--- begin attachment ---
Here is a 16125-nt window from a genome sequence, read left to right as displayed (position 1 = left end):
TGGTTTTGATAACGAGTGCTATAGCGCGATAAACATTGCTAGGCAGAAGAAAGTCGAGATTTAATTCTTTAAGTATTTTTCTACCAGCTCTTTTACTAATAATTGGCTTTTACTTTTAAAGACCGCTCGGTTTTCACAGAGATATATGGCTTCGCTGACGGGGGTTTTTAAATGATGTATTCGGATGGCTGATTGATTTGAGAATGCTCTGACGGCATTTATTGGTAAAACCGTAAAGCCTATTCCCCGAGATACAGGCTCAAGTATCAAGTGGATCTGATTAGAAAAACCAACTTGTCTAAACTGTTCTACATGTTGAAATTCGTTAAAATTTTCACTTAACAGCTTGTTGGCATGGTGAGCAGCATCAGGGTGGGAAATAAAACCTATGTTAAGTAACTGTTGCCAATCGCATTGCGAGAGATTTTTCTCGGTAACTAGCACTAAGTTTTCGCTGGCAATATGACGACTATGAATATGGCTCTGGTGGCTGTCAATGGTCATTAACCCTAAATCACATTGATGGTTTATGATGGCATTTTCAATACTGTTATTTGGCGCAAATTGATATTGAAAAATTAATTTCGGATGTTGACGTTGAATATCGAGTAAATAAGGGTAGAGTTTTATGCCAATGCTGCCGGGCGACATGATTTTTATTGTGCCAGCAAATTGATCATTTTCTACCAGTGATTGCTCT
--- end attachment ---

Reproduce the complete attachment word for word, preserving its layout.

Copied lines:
Here is a 16125-nt window from a genome sequence, read left to right as displayed (position 1 = left end):
TGGTTTTGATAACGAGTGCTATAGCGCGATAAACATTGCTAGGCAGAAGAAAGTCGAGATTTAATTCTTTAAGTATTTTTCTACCAGCTCTTTTACTAATAATTGGCTTTTACTTTTAAAGACCGCTCGGTTTTCACAGAGATATATGGCTTCGCTGACGGGGGTTTTTAAATGATGTATTCGGATGGCTGATTGATTTGAGAATGCTCTGACGGCATTTATTGGTAAAACCGTAAAGCCTATTCCCCGAGATACAGGCTCAAGTATCAAGTGGATCTGATTAGAAAAACCAACTTGTCTAAACTGTTCTACATGTTGAAATTCGTTAAAATTTTCACTTAACAGCTTGTTGGCATGGTGAGCAGCATCAGGGTGGGAAATAAAACCTATGTTAAGTAACTGTTGCCAATCGCATTGCGAGAGATTTTTCTCGGTAACTAGCACTAAGTTTTCGCTGGCAATATGACGACTATGAATATGGCTCTGGTGGCTGTCAATGGTCATTAACCCTAAATCACATTGATGGTTTATGATGGCATTTTCAATACTGTTATTTGGCGCAAATTGATATTGAAAAATTAATTTCGGATGTTGACGTTGAATATCGAGTAAATAAGGGTAGAGTTTTATGCCAATGCTGCCGGGCGACATGATTTTTATTGTGCCAGCAAATTGATCATTTTCTACCAGTGATTGCTCT